The Bravery of Being Hated: In Praise of Complicated Characters
The other night, I saw The Last Days of Disco for the first time. It’s a Whit Stillman film, which means it’s built on trenchant, bittersweet insights into the paranoia of young professionals who are trying to figure out what it means to be independent adults even as they struggle with their desire to continue defining themselves as members of exclusive groups (e.g., Harvard grads, ad execs, etc.). It’s a good movie, but what caught my eye was Kate Beckinsale’s performance as Charlotte, a grating, self-absorbed young woman who keeps her friend Alice (Chloe Sevigny) in check by saying things like, “Maybe in physical terms I’m a little cuter than you, but you should be much more popular than I am.” Alice is one of several main characters, and while hers is one of the bigger arcs, it’s still very much an ensemble piece, which means characters like Charlotte are integral to the narrative. And Charlotte’s a fantastically realized, expertly drawn, convincingly acted pain in the ass. She has to be. Her character is that of a confused, jealous, insecure post-grad (admittedly a somewhat redundant phrase), and what’s more, the story isn’t about her coming to terms with those failings or growing in some small way as a person. Things happen to her, but she doesn’t reinvent herself. That’s not what she’s here to do. I was struck not only by the acuity of the performance, but the bravery required to accurately write and perform it. Roles like that are thankless.
They’re also plentiful, though, in large part because of what we expect from film narrative. A protagonist is going to progress through a series of internal changes as a result of external action, and that arc can be heightened by placing it next to someone who stays relatively flat. And not just flat, either, but still kind of aggressive and annoying and what we’d think of the as the “before” picture. When these characters are treated as real people — complex, screwed up, naturally self-interested people, just like everyone else — then a film has the potential to rise to a higher level of art and observation. It’s so easy to want to make these people villains, or at least villainous, but it’s infinitely more rewarding to watch a movie where they act like real people that you might know.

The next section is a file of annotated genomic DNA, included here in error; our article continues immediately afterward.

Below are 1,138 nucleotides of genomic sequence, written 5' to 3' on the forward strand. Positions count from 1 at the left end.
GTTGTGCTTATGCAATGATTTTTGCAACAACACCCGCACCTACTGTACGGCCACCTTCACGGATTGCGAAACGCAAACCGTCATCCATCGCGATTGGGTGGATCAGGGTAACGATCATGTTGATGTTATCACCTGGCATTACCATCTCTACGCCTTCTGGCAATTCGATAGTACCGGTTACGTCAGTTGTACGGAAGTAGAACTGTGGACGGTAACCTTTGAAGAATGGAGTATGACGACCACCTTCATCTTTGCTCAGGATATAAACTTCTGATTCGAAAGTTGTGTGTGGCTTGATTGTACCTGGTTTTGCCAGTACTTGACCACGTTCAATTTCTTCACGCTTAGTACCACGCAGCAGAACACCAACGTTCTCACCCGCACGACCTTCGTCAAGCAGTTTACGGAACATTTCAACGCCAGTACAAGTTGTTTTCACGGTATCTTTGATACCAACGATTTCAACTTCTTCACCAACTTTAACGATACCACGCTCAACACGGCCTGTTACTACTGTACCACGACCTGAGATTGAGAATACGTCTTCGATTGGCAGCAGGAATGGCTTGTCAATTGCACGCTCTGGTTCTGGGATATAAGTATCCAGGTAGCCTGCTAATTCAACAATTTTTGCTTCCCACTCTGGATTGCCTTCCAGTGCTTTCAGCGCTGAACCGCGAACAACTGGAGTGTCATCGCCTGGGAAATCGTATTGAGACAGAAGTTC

Writing, directing, and performing roles like this anything but easy. Written too broadly, these characters become mean jokes or cheap caricatures that you just want to see squashed. Wobbly direction can make them feel insignificant or detrimental. The acting requires total commitment to the idea that everybody is the hero in the story they tell themselves; there can’t be any judgment or distance present on the part of the actor. Beckinsale so totally inhabited that role that I found myself reacting to her the way I would a human, not a cartoon or stock movie character. It’s the feeling you get that makes you refer to fictional characters as “realistic” and “grounded” without quite knowing why.
There are so many others, too. Guy Pearce does a hero’s job in L.A. Confidential playing Ed Exley, an insecure and conniving detective who wants to do the right thing but get plenty of glory along the way. He definitely evolves over the course of the film, softening a little toward the men he once viewed as obstacles to his success, but it’s still a tightrope that Pearce walks with amazing skill. The film has Russell Crowe playing a two-dimensional he-man, but Pearce is the really magnetic one. The scene where Exley tries to put the moves on Lynn (Kim Basinger) is fantastic precisely because of Exley’s desire to seem full of himself but somehow subtle about it. He swaggers around, trying on lines that sound corny and sad at once, and you get so much of who he is in these moments. Pearce — and director Curtis Hanson, and writer Brian Helgeland — know exactly what makes this guy tick, and it’s more complicated and difficult to pin down than any of the other leads. He’s what makes the film work.
Vince Vaughn used to excel at this. Before he went for the roles that let him be a likable clown, he made a pair of comedies with Jon Favreau that required him to be prickly, irritating, somewhat endearing, and a little tough to take. In Swingers (written by Favreau and directed by Doug Liman) and Made (written and directed by Favreau), Vaughn plays men who mostly make Favreau’s characters look even better. He’s a cad and struggling actor in Swingers, there to support his friends in tough times but also unable to see much of the world from someone else’s perspective. In Made, he’s even more aggressive, a kind of lazy, cynical coaster who thinks far more of his people skills and career prospects than anyone else does. He’s not the enemy, though, in either film, and he’s not just a foil for the lead. He has the presence of performance to risk being disliked simply for being a rounded person that you might not want to hang out with all the time. He’s pitiable, but not pathetic; grating, but loyal.
Many films try to do this; just as many don’t succeed. I have to think it’s because, while complexity might sound appealing in the abstract, it turns out to be a lot harder to do in practice simply for the risks involved. We want to know who the good guys and bad guys are, and if we’re dealing with anti-heroes or people who slowly break bad, we want that spelled out for us, too. But there are fringes where certain characters can thrive, and where storytellers can give life to men and women who say or do the wrong thing just because it’s what someone like that would do. It’s not always comfortable being reminded of who we are and what we can be, but what else is art for?